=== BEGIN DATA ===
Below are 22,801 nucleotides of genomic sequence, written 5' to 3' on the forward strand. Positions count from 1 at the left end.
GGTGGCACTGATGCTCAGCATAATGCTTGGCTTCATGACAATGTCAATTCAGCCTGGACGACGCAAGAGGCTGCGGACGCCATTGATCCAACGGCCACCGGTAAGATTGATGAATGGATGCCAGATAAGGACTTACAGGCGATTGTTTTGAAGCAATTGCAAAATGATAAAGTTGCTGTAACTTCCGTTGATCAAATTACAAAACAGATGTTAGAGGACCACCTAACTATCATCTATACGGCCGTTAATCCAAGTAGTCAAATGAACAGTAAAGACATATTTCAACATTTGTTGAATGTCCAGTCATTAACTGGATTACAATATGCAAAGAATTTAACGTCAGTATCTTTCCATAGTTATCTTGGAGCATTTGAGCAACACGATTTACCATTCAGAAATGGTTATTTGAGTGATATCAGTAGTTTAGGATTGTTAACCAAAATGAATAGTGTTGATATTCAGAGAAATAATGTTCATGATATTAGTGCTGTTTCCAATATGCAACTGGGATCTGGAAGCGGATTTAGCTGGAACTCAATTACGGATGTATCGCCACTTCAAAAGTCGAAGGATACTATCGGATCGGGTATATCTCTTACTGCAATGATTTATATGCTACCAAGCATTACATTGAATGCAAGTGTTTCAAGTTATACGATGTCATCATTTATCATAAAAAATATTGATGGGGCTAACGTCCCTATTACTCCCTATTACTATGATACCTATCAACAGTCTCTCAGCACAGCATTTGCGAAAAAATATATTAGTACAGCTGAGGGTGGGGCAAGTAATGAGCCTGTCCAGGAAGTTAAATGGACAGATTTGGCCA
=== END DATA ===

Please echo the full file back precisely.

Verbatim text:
Below are 22,801 nucleotides of genomic sequence, written 5' to 3' on the forward strand. Positions count from 1 at the left end.
GGTGGCACTGATGCTCAGCATAATGCTTGGCTTCATGACAATGTCAATTCAGCCTGGACGACGCAAGAGGCTGCGGACGCCATTGATCCAACGGCCACCGGTAAGATTGATGAATGGATGCCAGATAAGGACTTACAGGCGATTGTTTTGAAGCAATTGCAAAATGATAAAGTTGCTGTAACTTCCGTTGATCAAATTACAAAACAGATGTTAGAGGACCACCTAACTATCATCTATACGGCCGTTAATCCAAGTAGTCAAATGAACAGTAAAGACATATTTCAACATTTGTTGAATGTCCAGTCATTAACTGGATTACAATATGCAAAGAATTTAACGTCAGTATCTTTCCATAGTTATCTTGGAGCATTTGAGCAACACGATTTACCATTCAGAAATGGTTATTTGAGTGATATCAGTAGTTTAGGATTGTTAACCAAAATGAATAGTGTTGATATTCAGAGAAATAATGTTCATGATATTAGTGCTGTTTCCAATATGCAACTGGGATCTGGAAGCGGATTTAGCTGGAACTCAATTACGGATGTATCGCCACTTCAAAAGTCGAAGGATACTATCGGATCGGGTATATCTCTTACTGCAATGATTTATATGCTACCAAGCATTACATTGAATGCAAGTGTTTCAAGTTATACGATGTCATCATTTATCATAAAAAATATTGATGGGGCTAACGTCCCTATTACTCCCTATTACTATGATACCTATCAACAGTCTCTCAGCACAGCATTTGCGAAAAAATATATTAGTACAGCTGAGGGTGGGGCAAGTAATGAGCCTGTCCAGGAAGTTAAATGGACAGATTTGGCCA